Bob-white, unlike the majority of our birds, does not migrate southward in winter; the whole covey, unless they are killed, spend the whole year near the spot where they were born, feeding on the fallen grain, seeds, and various kinds of fruit. In hard winters, they become very tame, and if fed regularly, come to the barnyard almost like poultry. Most people are only too familiar with this bird, but not as he looks in life. Then he is full of energy and spirit; his pure white throat shows against the black of his head, and his rich reddish brown wings are ready to carry him off with a whirr that startles one. For one that we see alive, we see a thousand hanging, bloody and bedraggled, in the markets. Few people who become really acquainted with Bob-white, who see him sitting on a stone wall calling his name, or see his mate hurrying her little ones over the road into the blackberry vines, will care to make another meal off his little body. We must consider not only the wrong, if we acknowledge it to be one, done to the individual quail whose life has been taken, but the danger that threatens his whole race. The cheerful Bob-white is already a much rarer sound than it used to be, and the bird has many other dangers to contend against besides the pot-hunter's gun.
The greatest peril that besets quail in the North is the occasional midwinter blizzard, followed by intense cold. The quail at night huddle close together on the ground, their tails touching and their heads pointing out in a circle. After a great storm in a recent winter, melting snow exposed a circle of quail, surprised and buried by the snow, like the people of Pompeii buried under the falling ashes.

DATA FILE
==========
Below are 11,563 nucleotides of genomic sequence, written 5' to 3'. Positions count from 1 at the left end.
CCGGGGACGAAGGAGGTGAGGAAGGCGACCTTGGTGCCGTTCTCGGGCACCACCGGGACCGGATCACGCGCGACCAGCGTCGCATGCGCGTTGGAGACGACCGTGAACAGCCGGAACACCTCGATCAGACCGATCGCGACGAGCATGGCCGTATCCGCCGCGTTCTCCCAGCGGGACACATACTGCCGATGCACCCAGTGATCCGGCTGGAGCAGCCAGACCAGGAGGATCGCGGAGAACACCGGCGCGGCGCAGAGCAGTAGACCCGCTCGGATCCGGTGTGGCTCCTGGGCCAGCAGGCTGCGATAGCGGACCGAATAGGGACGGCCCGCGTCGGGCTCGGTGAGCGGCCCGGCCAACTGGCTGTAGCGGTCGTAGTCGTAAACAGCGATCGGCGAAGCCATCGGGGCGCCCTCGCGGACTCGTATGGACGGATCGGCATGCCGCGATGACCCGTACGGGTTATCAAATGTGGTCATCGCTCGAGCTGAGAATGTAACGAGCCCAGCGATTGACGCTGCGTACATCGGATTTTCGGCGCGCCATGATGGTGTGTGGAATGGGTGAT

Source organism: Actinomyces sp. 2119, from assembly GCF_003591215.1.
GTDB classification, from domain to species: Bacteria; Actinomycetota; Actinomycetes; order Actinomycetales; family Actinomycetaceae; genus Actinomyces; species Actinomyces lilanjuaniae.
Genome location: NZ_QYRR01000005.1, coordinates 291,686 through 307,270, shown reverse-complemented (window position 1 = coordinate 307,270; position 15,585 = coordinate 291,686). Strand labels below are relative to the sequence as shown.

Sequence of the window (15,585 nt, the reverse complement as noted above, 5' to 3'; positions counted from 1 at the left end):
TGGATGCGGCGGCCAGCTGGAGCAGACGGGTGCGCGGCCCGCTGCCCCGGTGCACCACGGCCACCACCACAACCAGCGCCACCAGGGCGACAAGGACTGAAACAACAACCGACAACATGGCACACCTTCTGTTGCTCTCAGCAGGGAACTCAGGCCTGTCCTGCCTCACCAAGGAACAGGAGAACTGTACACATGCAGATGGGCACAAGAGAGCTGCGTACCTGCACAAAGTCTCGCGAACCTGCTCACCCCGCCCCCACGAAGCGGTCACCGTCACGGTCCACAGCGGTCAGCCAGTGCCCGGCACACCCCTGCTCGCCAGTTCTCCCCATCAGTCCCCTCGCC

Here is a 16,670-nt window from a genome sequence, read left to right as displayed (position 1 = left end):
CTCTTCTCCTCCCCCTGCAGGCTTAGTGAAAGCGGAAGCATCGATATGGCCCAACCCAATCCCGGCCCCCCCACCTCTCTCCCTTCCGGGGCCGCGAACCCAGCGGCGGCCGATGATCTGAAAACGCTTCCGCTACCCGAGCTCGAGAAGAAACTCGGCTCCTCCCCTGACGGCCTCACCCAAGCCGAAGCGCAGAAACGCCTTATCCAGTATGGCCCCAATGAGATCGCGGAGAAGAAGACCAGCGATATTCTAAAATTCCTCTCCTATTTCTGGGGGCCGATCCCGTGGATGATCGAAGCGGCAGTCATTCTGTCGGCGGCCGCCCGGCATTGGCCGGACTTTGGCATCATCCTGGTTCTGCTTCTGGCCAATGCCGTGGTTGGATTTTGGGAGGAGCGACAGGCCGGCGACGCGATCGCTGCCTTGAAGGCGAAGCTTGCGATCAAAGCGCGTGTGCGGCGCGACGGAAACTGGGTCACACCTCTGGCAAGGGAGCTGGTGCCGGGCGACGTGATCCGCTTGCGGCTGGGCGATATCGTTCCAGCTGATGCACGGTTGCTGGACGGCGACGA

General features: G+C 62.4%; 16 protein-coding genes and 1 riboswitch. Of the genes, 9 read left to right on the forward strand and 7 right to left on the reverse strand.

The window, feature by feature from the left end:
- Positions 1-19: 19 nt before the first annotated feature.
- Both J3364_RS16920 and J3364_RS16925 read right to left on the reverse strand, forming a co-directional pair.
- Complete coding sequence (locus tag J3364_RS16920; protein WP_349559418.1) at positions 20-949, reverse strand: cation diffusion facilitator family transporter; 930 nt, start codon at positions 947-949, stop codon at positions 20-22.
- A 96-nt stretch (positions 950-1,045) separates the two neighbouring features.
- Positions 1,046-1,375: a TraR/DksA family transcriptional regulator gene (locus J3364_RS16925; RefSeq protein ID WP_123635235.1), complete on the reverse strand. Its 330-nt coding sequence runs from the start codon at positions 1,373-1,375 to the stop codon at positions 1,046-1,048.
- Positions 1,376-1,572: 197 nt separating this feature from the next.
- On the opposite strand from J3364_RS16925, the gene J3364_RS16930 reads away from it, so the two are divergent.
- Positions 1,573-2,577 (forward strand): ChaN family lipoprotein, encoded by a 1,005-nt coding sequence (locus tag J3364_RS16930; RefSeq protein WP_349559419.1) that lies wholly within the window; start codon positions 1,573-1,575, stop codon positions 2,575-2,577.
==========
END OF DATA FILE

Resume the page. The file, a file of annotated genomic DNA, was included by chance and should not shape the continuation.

In May, the male begins to whistle the two or three clear notes which have been translated into "Bob-white," or "More wet." This call is not only a summons to the female, but also a challenge to other males; if one hides nearby and imitates the whistle accurately enough, a sudden flight will sometimes bring the angry bird directly to the spot. The surprise of the visitor is then amusing enough. Stone walls, fences, the low limbs of trees are favorite perches for the male, and his cheerful call has long been a familiar sound in farming country, from Massachusetts southward.
The nest is placed in some tangle of blackberry vines, along the edge of a field, and is a sight worth a long journey to see. The pure white eggs, often as many as fifteen, are laid close together in such a manner that the little body of the female may cover and warm them all. When the young are hatched, they are covered with down, and run at once, like chickens, and unlike the little blind naked young which we see in the nests of song birds. They follow their mother through the tangled grass or low bushes, feeding on fruit and insects, and later on the grain in the stubble fields. The whole family keep together, even when the young are able to care for themselves. When they hear any danger approaching, they keep close to the ground, relying on their brown coloring to conceal them. If the danger comes too near, they are off in half a dozen directions, over walls and bushes, coming quickly to earth again when they see some sheltering covert. Then, after an interval, one hears a note something like a guinea hen's, issuing from different parts of the field. Guided by these sounds, the whole covey reassemble.